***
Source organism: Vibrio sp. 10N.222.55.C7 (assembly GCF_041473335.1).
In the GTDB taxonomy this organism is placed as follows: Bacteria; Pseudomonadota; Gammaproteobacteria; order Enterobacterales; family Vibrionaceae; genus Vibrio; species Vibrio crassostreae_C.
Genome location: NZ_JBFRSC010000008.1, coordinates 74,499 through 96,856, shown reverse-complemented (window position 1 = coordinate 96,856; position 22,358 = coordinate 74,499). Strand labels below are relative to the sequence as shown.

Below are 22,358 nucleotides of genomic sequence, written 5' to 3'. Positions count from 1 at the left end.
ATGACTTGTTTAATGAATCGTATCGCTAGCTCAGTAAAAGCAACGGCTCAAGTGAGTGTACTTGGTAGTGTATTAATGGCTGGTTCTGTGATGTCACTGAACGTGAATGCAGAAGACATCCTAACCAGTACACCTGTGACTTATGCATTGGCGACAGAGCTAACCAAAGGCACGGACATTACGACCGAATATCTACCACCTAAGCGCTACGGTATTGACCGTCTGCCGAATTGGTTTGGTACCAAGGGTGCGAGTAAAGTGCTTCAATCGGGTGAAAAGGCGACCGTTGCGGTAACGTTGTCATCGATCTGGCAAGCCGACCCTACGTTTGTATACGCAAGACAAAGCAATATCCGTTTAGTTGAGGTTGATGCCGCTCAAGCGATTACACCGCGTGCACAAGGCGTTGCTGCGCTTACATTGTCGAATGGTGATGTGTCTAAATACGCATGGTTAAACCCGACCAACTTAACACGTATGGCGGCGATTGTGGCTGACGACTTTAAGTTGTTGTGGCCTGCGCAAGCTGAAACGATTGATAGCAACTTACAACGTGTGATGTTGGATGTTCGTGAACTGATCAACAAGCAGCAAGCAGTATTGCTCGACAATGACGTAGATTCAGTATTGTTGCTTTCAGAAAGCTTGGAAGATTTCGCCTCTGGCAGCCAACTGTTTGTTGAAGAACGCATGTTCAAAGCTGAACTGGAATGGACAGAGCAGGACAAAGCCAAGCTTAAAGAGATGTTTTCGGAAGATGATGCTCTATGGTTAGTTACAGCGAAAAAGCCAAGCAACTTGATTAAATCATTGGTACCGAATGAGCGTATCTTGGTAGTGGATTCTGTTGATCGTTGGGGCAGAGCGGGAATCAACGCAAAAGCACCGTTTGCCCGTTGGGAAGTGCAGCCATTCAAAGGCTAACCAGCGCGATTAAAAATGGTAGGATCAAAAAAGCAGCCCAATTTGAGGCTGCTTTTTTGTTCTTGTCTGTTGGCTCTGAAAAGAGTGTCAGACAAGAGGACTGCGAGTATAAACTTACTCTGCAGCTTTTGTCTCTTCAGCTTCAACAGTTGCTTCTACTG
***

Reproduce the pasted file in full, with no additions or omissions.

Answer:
Source organism: Vibrio sp. 10N.222.55.C7 (assembly GCF_041473335.1).
In the GTDB taxonomy this organism is placed as follows: Bacteria; Pseudomonadota; Gammaproteobacteria; order Enterobacterales; family Vibrionaceae; genus Vibrio; species Vibrio crassostreae_C.
Genome location: NZ_JBFRSC010000008.1, coordinates 74,499 through 96,856, shown reverse-complemented (window position 1 = coordinate 96,856; position 22,358 = coordinate 74,499). Strand labels below are relative to the sequence as shown.

Below are 22,358 nucleotides of genomic sequence, written 5' to 3'. Positions count from 1 at the left end.
ATGACTTGTTTAATGAATCGTATCGCTAGCTCAGTAAAAGCAACGGCTCAAGTGAGTGTACTTGGTAGTGTATTAATGGCTGGTTCTGTGATGTCACTGAACGTGAATGCAGAAGACATCCTAACCAGTACACCTGTGACTTATGCATTGGCGACAGAGCTAACCAAAGGCACGGACATTACGACCGAATATCTACCACCTAAGCGCTACGGTATTGACCGTCTGCCGAATTGGTTTGGTACCAAGGGTGCGAGTAAAGTGCTTCAATCGGGTGAAAAGGCGACCGTTGCGGTAACGTTGTCATCGATCTGGCAAGCCGACCCTACGTTTGTATACGCAAGACAAAGCAATATCCGTTTAGTTGAGGTTGATGCCGCTCAAGCGATTACACCGCGTGCACAAGGCGTTGCTGCGCTTACATTGTCGAATGGTGATGTGTCTAAATACGCATGGTTAAACCCGACCAACTTAACACGTATGGCGGCGATTGTGGCTGACGACTTTAAGTTGTTGTGGCCTGCGCAAGCTGAAACGATTGATAGCAACTTACAACGTGTGATGTTGGATGTTCGTGAACTGATCAACAAGCAGCAAGCAGTATTGCTCGACAATGACGTAGATTCAGTATTGTTGCTTTCAGAAAGCTTGGAAGATTTCGCCTCTGGCAGCCAACTGTTTGTTGAAGAACGCATGTTCAAAGCTGAACTGGAATGGACAGAGCAGGACAAAGCCAAGCTTAAAGAGATGTTTTCGGAAGATGATGCTCTATGGTTAGTTACAGCGAAAAAGCCAAGCAACTTGATTAAATCATTGGTACCGAATGAGCGTATCTTGGTAGTGGATTCTGTTGATCGTTGGGGCAGAGCGGGAATCAACGCAAAAGCACCGTTTGCCCGTTGGGAAGTGCAGCCATTCAAAGGCTAACCAGCGCGATTAAAAATGGTAGGATCAAAAAAGCAGCCCAATTTGAGGCTGCTTTTTTGTTCTTGTCTGTTGGCTCTGAAAAGAGTGTCAGACAAGAGGACTGCGAGTATAAACTTACTCTGCAGCTTTTGTCTCTTCAGCTTCAACAGTTGCTTCTACTG